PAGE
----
Achieving greater diversity in the future physician workforce demands greater attention to this issue today. Recognizing the larger historical context, power structures and economic interests that affect diversity, one strategy AMA has committed to is supporting existing pipeline programs, similar to the one at Morehouse School of Medicine in Atlanta. Such programs encourage students that are underrepresented in medicine to pursue careers in health care.

The AMA will never relinquish its leadership role in promoting diversity in the physician workforce, knowing more needs to be done. Affirmative action has a rightful place in medical school admission policies when it meets the requirements for narrow tailoring and strict scrutiny laid down by the courts. Advancing equity is a critical goal we need to meet on the journey toward providing optimal care for all Americans.

 
Share:

Related Articles:


Recent Articles

AMA Announces First Chief Health Equity Officer

The American Medical Association (AMA) today announced the hiring of Aletha Maybank, M.D., M.P.H., as its first ever chief health equity officer.

Read More

AMA Calls Pain Task Force Recommendations A Road Map for Future Policy

May 9, 2019 ... The AMA strongly backs the comprehensive, common-sense proposals the Interagency Pain Task Force discussed today, sending a clear signal to the physician community that policy makers understand the treatment required for patients in pain.

Read More

Technology Better Than Tape Measure for Identifying Lymphedema Risk

Bioimpedance spectroscopy (BIS) is better than a tape measure for assessing a woman's risk for developing lymphedema, painful swelling in the arm after breast cancer surgery, according to interim results of a study led by Sheila Ridner, PhD, RN, Martha Ingram Professor and director of the PhD in Nursing Science Program at Vanderbilt University School of Nursing.

Read More

Immunotherapy Shows Promise for TNBC Patients

New immunotherapy regimen approved for the treatment of historically untreatable triple negative breast cancer.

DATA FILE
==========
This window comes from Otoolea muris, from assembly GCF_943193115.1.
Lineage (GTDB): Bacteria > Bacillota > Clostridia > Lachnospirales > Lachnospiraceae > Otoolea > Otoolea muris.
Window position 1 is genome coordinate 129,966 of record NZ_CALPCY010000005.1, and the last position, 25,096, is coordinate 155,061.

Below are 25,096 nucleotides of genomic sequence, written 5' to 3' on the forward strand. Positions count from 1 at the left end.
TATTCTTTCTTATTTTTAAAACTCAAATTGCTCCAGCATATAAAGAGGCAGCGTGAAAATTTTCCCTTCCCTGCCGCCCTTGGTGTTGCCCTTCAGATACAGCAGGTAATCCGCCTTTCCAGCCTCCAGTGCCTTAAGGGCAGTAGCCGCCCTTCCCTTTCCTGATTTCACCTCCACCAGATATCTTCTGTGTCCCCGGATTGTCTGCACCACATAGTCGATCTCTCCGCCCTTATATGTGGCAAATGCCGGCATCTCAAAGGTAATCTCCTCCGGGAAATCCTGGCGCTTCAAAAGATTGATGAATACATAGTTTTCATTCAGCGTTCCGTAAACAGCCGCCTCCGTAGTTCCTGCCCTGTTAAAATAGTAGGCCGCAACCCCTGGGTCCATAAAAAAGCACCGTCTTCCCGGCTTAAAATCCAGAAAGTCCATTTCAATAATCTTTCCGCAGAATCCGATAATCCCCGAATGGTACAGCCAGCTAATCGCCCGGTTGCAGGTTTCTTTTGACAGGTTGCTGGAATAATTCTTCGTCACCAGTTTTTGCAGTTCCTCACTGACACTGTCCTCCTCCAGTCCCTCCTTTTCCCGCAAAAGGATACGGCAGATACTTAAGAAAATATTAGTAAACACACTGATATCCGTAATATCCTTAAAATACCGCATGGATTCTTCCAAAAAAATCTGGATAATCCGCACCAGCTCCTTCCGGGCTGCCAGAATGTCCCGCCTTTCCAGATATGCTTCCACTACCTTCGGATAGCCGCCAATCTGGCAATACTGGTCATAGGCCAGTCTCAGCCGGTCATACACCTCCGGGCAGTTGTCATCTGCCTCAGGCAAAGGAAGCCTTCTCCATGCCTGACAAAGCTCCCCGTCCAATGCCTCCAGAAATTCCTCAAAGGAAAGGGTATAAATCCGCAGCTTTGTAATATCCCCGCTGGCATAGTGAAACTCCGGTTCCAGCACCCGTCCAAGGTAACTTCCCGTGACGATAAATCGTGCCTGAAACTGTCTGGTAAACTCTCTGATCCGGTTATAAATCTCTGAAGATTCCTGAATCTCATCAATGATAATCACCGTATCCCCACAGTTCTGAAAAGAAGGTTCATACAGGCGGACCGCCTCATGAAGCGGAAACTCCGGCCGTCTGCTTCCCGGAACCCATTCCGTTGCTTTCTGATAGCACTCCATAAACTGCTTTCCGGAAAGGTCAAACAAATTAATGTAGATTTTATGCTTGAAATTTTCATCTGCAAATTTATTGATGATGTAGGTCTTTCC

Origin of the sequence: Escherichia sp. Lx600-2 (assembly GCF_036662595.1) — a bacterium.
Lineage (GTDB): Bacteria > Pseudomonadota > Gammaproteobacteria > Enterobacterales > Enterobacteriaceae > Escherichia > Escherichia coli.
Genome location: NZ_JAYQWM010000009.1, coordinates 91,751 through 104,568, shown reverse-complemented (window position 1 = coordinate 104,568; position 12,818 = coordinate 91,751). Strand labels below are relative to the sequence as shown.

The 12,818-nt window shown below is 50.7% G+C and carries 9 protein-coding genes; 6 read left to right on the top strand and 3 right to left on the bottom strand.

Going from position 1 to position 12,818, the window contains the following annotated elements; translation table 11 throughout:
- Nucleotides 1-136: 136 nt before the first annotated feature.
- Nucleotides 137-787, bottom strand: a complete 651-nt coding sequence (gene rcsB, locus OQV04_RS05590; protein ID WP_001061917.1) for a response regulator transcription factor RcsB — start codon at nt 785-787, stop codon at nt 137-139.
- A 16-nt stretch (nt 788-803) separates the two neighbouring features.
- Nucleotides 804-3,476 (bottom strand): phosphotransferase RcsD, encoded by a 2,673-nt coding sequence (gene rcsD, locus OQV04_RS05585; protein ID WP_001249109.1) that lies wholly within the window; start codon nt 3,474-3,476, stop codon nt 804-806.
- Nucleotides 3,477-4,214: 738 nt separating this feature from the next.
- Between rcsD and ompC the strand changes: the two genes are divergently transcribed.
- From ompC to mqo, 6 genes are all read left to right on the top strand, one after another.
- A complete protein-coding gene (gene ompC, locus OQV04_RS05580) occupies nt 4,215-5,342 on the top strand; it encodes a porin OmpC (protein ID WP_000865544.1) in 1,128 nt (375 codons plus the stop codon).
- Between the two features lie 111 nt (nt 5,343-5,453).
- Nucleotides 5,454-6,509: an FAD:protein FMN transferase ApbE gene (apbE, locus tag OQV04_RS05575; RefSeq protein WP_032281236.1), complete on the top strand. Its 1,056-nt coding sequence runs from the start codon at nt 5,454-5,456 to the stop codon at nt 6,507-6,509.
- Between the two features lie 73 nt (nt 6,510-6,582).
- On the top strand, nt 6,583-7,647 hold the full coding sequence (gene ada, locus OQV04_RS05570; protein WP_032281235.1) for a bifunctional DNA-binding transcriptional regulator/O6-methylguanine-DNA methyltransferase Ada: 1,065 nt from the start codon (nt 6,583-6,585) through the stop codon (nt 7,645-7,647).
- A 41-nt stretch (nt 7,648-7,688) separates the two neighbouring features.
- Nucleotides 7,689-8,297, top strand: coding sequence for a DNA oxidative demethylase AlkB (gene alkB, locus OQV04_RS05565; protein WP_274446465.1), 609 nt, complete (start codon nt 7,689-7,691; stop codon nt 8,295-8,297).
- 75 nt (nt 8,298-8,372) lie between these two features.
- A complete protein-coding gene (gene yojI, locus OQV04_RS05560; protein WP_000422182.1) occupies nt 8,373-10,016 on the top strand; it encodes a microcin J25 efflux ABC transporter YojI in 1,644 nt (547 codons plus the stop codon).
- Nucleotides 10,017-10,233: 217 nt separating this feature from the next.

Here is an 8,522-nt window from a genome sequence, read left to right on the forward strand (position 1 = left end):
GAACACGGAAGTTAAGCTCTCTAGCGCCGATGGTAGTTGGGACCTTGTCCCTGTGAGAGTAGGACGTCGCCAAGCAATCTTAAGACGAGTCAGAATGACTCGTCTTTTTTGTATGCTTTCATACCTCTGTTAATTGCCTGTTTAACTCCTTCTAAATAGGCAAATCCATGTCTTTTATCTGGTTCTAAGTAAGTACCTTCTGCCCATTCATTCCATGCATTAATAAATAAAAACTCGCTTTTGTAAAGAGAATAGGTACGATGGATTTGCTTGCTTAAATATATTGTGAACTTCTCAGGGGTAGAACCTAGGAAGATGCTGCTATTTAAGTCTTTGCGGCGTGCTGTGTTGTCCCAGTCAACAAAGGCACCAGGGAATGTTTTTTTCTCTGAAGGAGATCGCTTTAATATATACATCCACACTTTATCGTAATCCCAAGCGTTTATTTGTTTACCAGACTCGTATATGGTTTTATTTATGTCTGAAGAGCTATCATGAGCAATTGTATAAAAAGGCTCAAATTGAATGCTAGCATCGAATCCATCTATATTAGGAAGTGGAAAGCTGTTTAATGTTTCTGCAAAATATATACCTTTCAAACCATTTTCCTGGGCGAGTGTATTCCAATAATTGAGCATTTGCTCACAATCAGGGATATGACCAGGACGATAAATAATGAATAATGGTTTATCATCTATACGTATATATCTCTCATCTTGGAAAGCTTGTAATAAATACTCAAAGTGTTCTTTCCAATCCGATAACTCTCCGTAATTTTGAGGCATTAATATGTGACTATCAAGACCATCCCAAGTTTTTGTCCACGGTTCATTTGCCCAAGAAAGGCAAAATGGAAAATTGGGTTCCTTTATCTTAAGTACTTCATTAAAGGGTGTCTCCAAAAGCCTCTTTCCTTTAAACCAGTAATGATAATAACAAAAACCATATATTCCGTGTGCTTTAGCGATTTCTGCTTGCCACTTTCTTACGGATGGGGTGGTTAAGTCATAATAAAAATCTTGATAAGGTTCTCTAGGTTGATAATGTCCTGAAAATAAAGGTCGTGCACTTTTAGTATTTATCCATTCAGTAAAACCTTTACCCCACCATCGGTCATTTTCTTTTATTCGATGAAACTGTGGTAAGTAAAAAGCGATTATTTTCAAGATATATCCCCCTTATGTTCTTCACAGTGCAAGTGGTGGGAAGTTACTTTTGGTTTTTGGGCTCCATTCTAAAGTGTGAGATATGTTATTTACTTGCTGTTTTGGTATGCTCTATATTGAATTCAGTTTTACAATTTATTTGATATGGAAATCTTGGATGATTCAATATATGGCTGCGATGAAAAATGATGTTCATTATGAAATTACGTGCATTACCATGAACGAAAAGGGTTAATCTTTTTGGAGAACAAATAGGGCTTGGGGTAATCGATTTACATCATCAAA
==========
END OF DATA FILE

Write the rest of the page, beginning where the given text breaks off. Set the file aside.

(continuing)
Read More

Reimagining Residency

The AMA has spent the last several years accelerating change in medical education. Now the time has come to reimagine residency as the national organization works to transform physician training & practice.

Read More

Accessing the Spectrum of Quality Care

With the ACOG meeting ... and her year of presidency ... just wrapped, Dr. Lisa M. Hollier, MD, MPH, FACOG shares reflections on the past year and the state of women's health.

Read More

ACS ResearcHERS Program Bringing Awareness to Women in Science

Women now comprise 50 percent of ACS funded research.

Read More

Physician Spotlight: Serving the City

Longtime TennCare leader & public health expert has now been tapped to lead health efforts for Davidson County residents.

Read More

Diverse by Design

THA's Agenda 21 Opens Doors, Launches Careers

Read More

Belmont, Lipscomb Partner on Honduran Pharmacy

The Belmont University and Lipscomb University Colleges of Pharmacy have recently announced a collaborative partnership with Jovenes en Camino to build and support a locally-run pharmacy in El Zamorano, Honduras.

Read More

Email Print
 
 

 

 


Tags:
None
Powered by Bondware
News Publishing Software

The browser you are using is outdated!

You may not be getting all you can out of your browsing experience
and may be open to security risks!

Consider upgrading to the latest version of your browser or choose on below: